IMAT 2014 Q30 [Sex-linked Conditions]

The diagram below shows the inheritance of a non­lethal recessive sex­-linked condition.

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Which row in the table below does not correctly state the probability for each person possessing one copy of the allele for the condition?

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A. Person 2
B. Person 5
C. Person 4
D. Person 1
E. Person 3

The answer to this question is Choice D, person 1 has the wrong probability.

Let’s establish a few reminders first that will be useful in interpreting this pedigree diagram: (to prevent redundancy, these concepts will not be explained when rationalizing the choices below)

  1. Males have the XY sex chromosome, while females have the XX chromosome
  2. If a condition is a sex-linked recessive condition, it will NOT present in females (since they have XX, and thus will be carriers), but it will present in males (because they only have a single X sex chromosome, hence XY).
  3. Fathers pass on their X sex chromosome to daughters. On the other hand, fathers will pass on their Y sex chromosome to sons. Mothers pass on either of the two X sex chromosomes they have, regardless if sons or daughters.

Before we discuss Person #1, let’s try to see why Persons 2-5 have correct probabilities, and this are not the correct choices for this question:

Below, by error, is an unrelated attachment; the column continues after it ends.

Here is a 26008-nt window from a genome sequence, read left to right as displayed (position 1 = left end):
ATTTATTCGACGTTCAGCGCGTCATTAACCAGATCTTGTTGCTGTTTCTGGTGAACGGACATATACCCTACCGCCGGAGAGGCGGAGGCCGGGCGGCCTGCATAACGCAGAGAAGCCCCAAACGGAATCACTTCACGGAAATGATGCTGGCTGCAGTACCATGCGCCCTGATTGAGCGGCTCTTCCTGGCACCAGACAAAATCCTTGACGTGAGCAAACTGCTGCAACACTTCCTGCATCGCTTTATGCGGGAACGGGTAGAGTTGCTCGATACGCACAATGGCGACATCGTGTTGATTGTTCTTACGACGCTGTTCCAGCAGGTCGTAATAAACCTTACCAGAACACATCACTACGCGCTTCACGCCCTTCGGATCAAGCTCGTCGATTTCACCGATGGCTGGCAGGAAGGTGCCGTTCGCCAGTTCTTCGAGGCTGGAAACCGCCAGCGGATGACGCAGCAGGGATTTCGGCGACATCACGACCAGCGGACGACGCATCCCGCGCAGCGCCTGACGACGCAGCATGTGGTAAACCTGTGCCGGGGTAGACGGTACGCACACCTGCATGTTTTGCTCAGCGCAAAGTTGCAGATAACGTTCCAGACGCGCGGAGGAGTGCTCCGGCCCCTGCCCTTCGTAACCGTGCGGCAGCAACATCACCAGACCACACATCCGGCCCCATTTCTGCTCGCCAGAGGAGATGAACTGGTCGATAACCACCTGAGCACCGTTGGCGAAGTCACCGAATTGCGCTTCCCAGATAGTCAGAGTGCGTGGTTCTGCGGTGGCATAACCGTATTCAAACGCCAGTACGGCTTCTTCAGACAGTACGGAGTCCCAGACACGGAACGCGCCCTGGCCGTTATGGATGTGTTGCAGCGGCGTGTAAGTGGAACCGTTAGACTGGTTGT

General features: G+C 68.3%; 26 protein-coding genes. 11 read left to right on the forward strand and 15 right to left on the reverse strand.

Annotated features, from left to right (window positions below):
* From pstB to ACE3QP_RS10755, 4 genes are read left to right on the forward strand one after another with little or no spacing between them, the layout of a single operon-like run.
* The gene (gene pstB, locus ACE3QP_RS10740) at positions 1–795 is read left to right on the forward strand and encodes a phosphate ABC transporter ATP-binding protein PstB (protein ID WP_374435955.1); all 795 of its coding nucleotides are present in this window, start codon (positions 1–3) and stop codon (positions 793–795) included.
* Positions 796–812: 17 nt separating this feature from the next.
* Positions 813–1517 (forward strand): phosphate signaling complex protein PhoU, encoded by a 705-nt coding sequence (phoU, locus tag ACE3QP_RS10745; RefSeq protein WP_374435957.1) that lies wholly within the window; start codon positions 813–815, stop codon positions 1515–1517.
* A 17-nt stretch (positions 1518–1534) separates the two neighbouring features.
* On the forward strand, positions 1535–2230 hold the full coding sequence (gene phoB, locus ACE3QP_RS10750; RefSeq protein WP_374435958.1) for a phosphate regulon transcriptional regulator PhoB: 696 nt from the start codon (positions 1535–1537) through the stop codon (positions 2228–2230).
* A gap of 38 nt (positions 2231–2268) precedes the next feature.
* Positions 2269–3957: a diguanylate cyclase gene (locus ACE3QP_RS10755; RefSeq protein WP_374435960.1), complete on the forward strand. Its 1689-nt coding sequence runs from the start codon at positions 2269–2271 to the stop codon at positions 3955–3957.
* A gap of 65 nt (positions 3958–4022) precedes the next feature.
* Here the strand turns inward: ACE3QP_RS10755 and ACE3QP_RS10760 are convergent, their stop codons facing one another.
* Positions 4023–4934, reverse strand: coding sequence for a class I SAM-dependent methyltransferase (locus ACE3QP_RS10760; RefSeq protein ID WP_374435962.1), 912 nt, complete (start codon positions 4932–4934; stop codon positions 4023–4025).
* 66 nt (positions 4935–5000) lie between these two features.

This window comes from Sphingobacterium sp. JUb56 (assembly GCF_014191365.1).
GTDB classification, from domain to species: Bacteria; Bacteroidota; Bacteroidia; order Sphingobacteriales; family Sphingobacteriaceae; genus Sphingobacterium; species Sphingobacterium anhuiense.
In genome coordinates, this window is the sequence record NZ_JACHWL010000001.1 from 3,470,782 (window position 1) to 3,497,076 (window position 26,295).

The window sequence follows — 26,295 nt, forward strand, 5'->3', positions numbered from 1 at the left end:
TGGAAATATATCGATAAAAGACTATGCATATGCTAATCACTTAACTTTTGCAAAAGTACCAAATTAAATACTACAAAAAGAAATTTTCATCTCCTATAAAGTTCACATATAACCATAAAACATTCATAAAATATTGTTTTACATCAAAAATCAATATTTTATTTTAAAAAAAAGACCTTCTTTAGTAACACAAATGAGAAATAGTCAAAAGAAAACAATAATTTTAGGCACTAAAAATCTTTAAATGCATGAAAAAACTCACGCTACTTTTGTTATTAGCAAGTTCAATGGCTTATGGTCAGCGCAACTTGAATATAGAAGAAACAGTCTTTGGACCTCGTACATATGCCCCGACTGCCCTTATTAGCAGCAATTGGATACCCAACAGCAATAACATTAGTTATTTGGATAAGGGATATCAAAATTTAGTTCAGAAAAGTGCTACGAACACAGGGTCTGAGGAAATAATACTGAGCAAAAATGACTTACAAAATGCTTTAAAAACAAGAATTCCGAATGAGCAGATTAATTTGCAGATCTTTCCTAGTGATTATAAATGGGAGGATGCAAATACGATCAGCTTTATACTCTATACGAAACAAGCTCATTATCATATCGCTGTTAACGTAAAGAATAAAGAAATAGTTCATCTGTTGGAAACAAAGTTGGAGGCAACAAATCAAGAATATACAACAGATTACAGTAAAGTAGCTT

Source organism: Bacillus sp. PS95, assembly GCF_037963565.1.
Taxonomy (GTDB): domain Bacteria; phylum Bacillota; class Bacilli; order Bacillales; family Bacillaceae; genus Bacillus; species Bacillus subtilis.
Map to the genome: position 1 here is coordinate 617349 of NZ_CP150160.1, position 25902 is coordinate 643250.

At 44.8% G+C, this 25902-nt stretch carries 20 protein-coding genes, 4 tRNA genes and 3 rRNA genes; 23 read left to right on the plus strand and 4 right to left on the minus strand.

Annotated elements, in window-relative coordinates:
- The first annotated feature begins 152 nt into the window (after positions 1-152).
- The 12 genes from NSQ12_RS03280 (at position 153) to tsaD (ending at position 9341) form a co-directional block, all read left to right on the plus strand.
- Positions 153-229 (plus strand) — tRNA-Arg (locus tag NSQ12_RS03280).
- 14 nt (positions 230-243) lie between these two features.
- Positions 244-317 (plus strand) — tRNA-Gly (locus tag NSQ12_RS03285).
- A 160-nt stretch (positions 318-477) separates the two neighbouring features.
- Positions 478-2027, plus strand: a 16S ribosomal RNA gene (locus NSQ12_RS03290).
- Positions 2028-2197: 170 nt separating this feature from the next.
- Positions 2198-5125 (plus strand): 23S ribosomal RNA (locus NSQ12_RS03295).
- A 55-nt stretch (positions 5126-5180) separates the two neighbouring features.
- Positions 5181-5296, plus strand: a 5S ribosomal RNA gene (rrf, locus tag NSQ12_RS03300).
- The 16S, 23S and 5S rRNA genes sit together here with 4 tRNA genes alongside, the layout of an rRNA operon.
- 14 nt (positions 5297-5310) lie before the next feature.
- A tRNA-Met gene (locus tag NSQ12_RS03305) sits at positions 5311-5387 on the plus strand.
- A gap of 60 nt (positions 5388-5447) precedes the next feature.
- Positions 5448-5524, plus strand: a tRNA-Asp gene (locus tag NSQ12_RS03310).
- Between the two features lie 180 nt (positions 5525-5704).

• Person 2, 0%: This person is the father, since this condition is a sex-linked recessive condition, it makes sense that this person will NOT present with the condition.
  • Person 3, 50%: This person is one of the daughters. Since this person has no offspring yet, the maximum probability that we can assign this person is only 50%. The reason is that the person could have inherited either of the X sex chromosome of the mother, since the mother is a carrier, it is possible for this daughter to inherit either the X chromosome with the allele, or the one without the allele. (Keep in mind reminder #3)
  • Person 4, 0%: This is a son that did NOT present with the condition, hence, the reason why this son did not present with the disease is stated in reminder #2.
  • Person 5, 100%: This is a female that had a son that presented with the recessive condition. Because the son’s father (Person 5’s partner) did NOT present with the condition, the only possible explanation is that the allele came from the mother. Thus, the maximum probability that person #5 has at least one allele is 100%, given that she was able to pass it on to her offspring. You might be wondering, why is there a difference in probability between person 3 and 5 if they’re both females? This is because the question is asking for “probability” or our certainty of the person having at least 1 copy of the allele. Person 3 does not have an offspring yet, thus we cannot be 100% certain that she carries the allele, compared to person 5, wherein there is concrete evidence that she does carry it, given that her son presents with the condition.

Let’s now rationalize why person 1 has a wrong probability:

  • Person 1 was given a probability of 50% of carrying at least 1 copy of the allele, which is incorrect. This has to be 100% because of 1 main reason (with the basis that this is a sex-linked recessive condition): The husband (person 2) and their son (person 4) did not present with the condition (refer to reminder #2), thus the only source of the allele would only be the mother, or person 1. If this was a Y-chromosome linked disease, person 2 would have presented with the condition, and person 5 would not have been able to pass on the allele to her offspring.

Thus, the only answer would be choice D, where person 1 has the wrong probability.